That’s when I got to know a place in Comic that was for rent at a very low rate. “Renting the place seemed like the right thing to do. This way I would be able to reach the children who lived in remote areas.

In the year 2022, she has moved to Kumic and rented the place to start a free boarding school affiliated with her foundation – the Planet Spiti Foundation.

Following in her father’s footsteps

“When I think about it, my biggest motivation is my dad. All of this work and my foundation is a tribute to him. I’m just continuing what he started,” she says.

Moving to Comic was the first step towards her dream but what Portia didn’t know were the problems that would follow. The main problem I faced was convincing parents to let their children go to school. They said “Kya karega padh ke, momo bech ke bhi paisa kaam lega” (What will my child do with education? They can even earn by selling dumplings), ”she says.

She continues, “I used to spend hours talking to them and asking them to send them to school. At first, many did not move but slowly gave up. Moreover, if you take a child and give them food, shelter and education, it eases their burden.”

The children in her boarding school are in the age range of 8 to 10 years
Portia started out with three kids and has now grown to 10. Image: Portia Putatonda

She started her boarding school with three children and has increased to 10 currently.

Describing herself as the “mother” of these children, she says, “These children are not orphans and are not abandoned by choice but by poverty. About 50 percent of these children do not have a living father, but the rest have fathers who cannot raise them. This is the place where I came to him,” she says.

“The kids keep me going”

Portia wakes up every morning to the sound of children outside her window.

“They would call me Madam Portia and laugh at my window. I think that is the best way to get up every morning. After getting up, the first thing I do is light the tandoor to warm the classrooms.”

“We use wood or cow dung for the tandoor and I cook on top of that sometimes. I make breakfast and the kids get ready.”

The children start their day with a small gathering and then head to their classes. “I teach them everything from math and science to English and art. I also do many activities like gardening, dancing, etc. throughout the week to keep the learning meaningful.”

The age range of children ranges from 3 to 10 years. Classes run until 5 p.m.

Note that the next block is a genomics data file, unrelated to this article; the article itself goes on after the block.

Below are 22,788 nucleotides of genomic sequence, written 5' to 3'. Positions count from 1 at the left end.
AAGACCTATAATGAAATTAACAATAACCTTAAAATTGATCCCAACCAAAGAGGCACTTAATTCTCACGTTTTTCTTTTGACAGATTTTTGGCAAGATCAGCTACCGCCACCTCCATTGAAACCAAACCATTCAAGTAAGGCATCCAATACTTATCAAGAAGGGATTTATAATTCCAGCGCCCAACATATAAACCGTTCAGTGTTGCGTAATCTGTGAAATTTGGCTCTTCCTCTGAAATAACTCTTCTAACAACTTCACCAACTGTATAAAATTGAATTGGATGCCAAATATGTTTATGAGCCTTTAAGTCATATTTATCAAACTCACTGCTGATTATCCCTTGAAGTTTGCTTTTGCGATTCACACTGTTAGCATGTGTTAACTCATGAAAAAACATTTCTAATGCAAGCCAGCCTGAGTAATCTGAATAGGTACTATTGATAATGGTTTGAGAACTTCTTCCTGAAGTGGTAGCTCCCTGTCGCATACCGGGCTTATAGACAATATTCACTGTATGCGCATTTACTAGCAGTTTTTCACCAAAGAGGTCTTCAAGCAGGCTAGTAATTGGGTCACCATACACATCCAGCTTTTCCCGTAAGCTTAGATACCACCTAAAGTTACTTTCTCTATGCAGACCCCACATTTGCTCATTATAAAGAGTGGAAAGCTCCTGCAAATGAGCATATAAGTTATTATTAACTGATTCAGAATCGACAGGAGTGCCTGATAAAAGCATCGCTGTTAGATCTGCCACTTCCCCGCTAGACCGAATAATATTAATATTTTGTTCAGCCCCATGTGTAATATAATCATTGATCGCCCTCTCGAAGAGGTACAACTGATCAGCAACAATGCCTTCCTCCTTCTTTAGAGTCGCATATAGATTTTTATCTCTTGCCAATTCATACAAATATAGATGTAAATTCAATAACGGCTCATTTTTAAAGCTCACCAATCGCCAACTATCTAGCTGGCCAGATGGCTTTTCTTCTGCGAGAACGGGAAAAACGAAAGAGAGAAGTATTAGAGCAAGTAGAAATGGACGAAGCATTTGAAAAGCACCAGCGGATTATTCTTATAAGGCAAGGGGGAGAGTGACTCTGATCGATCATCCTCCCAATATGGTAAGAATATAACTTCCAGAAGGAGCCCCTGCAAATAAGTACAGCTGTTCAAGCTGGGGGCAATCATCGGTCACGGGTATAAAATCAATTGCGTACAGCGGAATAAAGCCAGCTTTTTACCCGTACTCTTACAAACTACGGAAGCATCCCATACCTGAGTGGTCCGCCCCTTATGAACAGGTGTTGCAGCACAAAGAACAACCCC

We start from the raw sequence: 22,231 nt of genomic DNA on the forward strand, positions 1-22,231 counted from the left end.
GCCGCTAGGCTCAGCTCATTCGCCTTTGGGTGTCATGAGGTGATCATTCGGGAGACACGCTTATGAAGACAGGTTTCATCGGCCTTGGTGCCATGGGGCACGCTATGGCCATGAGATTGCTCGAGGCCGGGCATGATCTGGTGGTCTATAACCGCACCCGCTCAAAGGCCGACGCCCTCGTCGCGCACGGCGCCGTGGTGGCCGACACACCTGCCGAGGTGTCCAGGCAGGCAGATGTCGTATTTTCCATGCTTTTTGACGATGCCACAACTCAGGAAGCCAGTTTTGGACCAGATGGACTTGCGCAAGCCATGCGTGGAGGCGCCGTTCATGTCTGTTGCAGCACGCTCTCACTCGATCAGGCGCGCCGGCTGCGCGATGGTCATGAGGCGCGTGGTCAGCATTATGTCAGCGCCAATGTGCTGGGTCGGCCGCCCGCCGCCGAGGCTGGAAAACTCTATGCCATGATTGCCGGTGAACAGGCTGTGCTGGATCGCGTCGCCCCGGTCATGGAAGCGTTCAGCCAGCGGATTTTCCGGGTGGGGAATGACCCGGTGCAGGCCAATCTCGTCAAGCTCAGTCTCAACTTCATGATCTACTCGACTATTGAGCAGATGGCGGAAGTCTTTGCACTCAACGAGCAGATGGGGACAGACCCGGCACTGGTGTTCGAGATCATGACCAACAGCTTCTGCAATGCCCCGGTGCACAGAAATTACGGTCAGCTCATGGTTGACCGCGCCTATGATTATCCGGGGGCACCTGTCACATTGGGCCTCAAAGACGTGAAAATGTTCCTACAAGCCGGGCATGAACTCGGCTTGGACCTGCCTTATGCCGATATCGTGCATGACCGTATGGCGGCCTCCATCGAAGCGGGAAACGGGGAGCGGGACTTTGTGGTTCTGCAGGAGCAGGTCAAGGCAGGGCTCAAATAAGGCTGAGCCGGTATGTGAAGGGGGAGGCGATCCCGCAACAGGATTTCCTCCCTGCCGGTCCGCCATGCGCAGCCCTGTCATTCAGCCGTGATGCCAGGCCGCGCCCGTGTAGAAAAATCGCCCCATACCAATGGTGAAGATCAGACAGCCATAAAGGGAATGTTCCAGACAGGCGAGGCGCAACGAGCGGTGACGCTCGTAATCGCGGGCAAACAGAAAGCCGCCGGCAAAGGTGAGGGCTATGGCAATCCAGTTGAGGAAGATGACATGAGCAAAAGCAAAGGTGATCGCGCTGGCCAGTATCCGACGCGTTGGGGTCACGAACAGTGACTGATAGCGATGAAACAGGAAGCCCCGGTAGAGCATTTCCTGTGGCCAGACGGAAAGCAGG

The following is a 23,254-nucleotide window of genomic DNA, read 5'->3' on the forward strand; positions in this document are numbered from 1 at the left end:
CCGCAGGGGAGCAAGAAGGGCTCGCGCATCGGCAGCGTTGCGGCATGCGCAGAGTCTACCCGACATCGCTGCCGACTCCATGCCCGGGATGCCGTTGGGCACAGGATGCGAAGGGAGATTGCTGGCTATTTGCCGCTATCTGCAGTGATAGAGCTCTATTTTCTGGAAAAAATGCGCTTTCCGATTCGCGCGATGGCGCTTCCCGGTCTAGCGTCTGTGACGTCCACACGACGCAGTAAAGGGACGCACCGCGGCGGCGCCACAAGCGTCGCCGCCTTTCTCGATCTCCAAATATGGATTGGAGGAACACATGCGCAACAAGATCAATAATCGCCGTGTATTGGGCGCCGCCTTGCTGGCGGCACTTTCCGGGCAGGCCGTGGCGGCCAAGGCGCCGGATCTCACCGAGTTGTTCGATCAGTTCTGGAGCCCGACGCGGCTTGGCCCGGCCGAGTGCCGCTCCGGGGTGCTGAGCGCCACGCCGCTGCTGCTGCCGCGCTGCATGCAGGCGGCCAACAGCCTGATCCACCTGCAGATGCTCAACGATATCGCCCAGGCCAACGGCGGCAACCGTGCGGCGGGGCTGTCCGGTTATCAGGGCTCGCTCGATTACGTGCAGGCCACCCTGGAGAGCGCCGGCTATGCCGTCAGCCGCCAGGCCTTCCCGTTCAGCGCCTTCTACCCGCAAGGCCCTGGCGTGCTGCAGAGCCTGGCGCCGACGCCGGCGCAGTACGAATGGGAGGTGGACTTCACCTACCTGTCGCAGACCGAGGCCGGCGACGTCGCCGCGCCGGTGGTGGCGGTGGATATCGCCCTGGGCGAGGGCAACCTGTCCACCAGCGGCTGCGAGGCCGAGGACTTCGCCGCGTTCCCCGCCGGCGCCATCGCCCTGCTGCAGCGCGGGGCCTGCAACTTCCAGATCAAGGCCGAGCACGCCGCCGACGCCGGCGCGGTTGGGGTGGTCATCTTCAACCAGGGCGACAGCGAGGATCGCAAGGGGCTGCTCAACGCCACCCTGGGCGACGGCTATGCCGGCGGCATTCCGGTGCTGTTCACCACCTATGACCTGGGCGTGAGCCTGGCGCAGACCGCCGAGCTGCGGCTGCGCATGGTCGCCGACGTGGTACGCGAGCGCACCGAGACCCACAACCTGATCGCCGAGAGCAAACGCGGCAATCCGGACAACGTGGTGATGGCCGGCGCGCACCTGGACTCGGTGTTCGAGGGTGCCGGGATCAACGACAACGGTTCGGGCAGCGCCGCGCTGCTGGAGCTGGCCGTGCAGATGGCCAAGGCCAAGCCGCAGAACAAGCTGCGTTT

Portia's Classroom at Comic
Portia left her journalism career to become a teacher and “mother” to these underprivileged children. Image credit: Portia Putatonda

“A girl who is older than the other children, she takes one class at my school. She was very shy. But today she helps me with the children.”

Speaking of the hurdles she faces regularly, Portia says, “The main issue I have been facing for some time now is finance. I built this place with my savings, and there were months when I wasn’t sure how to buy us vegetables and food. However, something Or the other one is always working and we end up with just enough money,” she says.

“My fears have always been — what’s next? I’ve always had that feeling “take responsibility for spring by chance” (Have I taken on a responsibility I can’t handle?). I am able to attend primary education for these children. But I am looking forward to potential schools that can take them in when they need a secondary education.

“Self-doubt constantly bothers me, but what keeps me going is the smile on all these little faces. These kids are so untouched and pure. I think I’m just a medium, and it’s the fate of these kids that got me here,” she adds.

Portia with the children she teaches
The children in her boarding school are in the age range of 8 to 10 years. Image credit: Portia Putatonda

Mihir Golani, a traveler who recently visited Portia School, says, “It is a wonderful initiative that she has taken. And teach them to play with them.”

About her journey of healing from the loss of her father so far, Portia says, “I’ve had my fair share of bad moments in life. There was a time in my life when I thought I wouldn’t be able to feel connected to my dad. Now, all I want is to have good things to share.” When I ‘see him again’. Even if it means making a difference in just one child’s life, it will be enough.”

If you would like to help Portia, you can reach her at 93680 68121. (Since Komic is a remote village with low network connectivity, messaging via WhatsApp would be the best option.)

Edited by Pranita Bhatt


Leave a Reply

Your email address will not be published. Required fields are marked *